Still early days for municipal Wi-Fi

Municipal Wi-Fi has been a hot topic for a while and shows no signs of cooling off. Late last month Google launched a free Wi-Fi service in its home town of Mountain View, Calif., making the city of 72,000 the largest U.S. city to offer a completely free broadband wireless network. Google’s Wi-Fi launch followed the city of Boston’s late July unveiling of a plan to offer a municipal Wi-Fi service. And Toronto Hydro Telecom is getting set to roll out the first phase of its planned city-wide Wi-Fi network this fall.

The implications of municipal Wi-Fi for enterprises are still a little murky. At first glance it looks like a great idea. Who wouldn’t want their mobile workforce to have access to a broadly deployed wireless network? Unfortunately getting mobile employees hooked into a municipal Wi-Fi network isn’t that simple.

Part of the problem is there’s no set definition of what constitutes a municipal Wi-Fi service. Some cities may offer the service for free. Others plan to charge some kind of fee, although in most cases, including Toronto, they haven’t decided exactly what that fee will be. It’s tough for an enterprise to decide whether it wants its workers to use a network, when the enterprise can’t figure out what the service will cost.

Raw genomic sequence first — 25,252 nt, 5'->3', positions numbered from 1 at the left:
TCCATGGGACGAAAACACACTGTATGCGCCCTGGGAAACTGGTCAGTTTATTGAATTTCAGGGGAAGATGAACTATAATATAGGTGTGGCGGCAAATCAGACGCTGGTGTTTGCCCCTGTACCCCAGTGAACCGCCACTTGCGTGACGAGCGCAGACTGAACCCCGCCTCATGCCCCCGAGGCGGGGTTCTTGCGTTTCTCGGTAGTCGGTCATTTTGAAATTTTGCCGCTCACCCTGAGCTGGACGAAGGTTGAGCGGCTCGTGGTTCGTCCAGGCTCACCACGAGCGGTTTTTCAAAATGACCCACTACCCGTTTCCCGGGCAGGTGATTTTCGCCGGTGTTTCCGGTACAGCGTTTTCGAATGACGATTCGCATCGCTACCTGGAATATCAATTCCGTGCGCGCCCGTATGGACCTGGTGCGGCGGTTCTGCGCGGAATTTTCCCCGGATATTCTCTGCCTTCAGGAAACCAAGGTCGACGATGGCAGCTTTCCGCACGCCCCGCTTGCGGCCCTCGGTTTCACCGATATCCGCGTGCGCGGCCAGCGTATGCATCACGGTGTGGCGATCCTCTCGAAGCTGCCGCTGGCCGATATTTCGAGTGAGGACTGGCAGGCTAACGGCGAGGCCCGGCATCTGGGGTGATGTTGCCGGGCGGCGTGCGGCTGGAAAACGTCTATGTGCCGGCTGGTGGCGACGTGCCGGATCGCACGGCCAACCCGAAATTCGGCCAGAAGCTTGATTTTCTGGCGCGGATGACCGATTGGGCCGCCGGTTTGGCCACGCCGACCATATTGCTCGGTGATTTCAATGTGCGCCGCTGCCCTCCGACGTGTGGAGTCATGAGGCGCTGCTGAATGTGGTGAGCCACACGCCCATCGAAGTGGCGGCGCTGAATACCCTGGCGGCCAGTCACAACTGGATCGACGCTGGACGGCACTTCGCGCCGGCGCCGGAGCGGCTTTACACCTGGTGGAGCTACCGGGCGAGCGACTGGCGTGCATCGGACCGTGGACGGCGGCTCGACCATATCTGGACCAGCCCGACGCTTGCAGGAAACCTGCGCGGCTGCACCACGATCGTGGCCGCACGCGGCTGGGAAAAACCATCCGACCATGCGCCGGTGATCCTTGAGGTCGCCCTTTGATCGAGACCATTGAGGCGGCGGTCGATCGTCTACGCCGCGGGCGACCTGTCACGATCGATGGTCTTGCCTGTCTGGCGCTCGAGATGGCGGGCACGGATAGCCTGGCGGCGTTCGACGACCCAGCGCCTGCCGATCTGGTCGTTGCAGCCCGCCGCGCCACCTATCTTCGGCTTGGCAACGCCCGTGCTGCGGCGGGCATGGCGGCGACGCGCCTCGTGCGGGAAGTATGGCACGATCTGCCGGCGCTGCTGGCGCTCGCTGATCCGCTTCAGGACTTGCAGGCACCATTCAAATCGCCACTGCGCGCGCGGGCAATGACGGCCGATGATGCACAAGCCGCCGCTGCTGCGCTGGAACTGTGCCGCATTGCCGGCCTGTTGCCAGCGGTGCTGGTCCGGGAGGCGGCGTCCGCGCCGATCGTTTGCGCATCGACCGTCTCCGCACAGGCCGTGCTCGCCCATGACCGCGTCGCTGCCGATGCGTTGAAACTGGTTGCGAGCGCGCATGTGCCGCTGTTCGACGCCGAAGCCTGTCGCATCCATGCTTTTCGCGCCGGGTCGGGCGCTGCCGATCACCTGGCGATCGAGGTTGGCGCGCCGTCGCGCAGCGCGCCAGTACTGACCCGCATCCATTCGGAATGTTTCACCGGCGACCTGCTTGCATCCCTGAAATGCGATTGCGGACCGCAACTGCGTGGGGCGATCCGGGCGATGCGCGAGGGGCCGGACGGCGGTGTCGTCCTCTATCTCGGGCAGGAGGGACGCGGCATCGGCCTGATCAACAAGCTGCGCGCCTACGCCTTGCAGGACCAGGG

Then there’s the always present issue of wireless security. Enterprises can get around the security problem by ensuring mobile users have VPN software on their devices. If enterprises have users who have been made newly mobile to take advantage of a municipal Wi-Fi network, they’ll also need to educate the users about how important it is to make sure any connection back to the enterprise is made over a secure, encrypted link and how crucial it is that users protect their passwords.

Finally there’s the question of quality of service (QoS). On a free, or low-cost, public network, what kind of performance can users expect to get and what kind of applications will they be able to run over the network?

While municipal Wi-Fi is definitely something to keep an eye on, it’s still too early for business users to get very excited about it.

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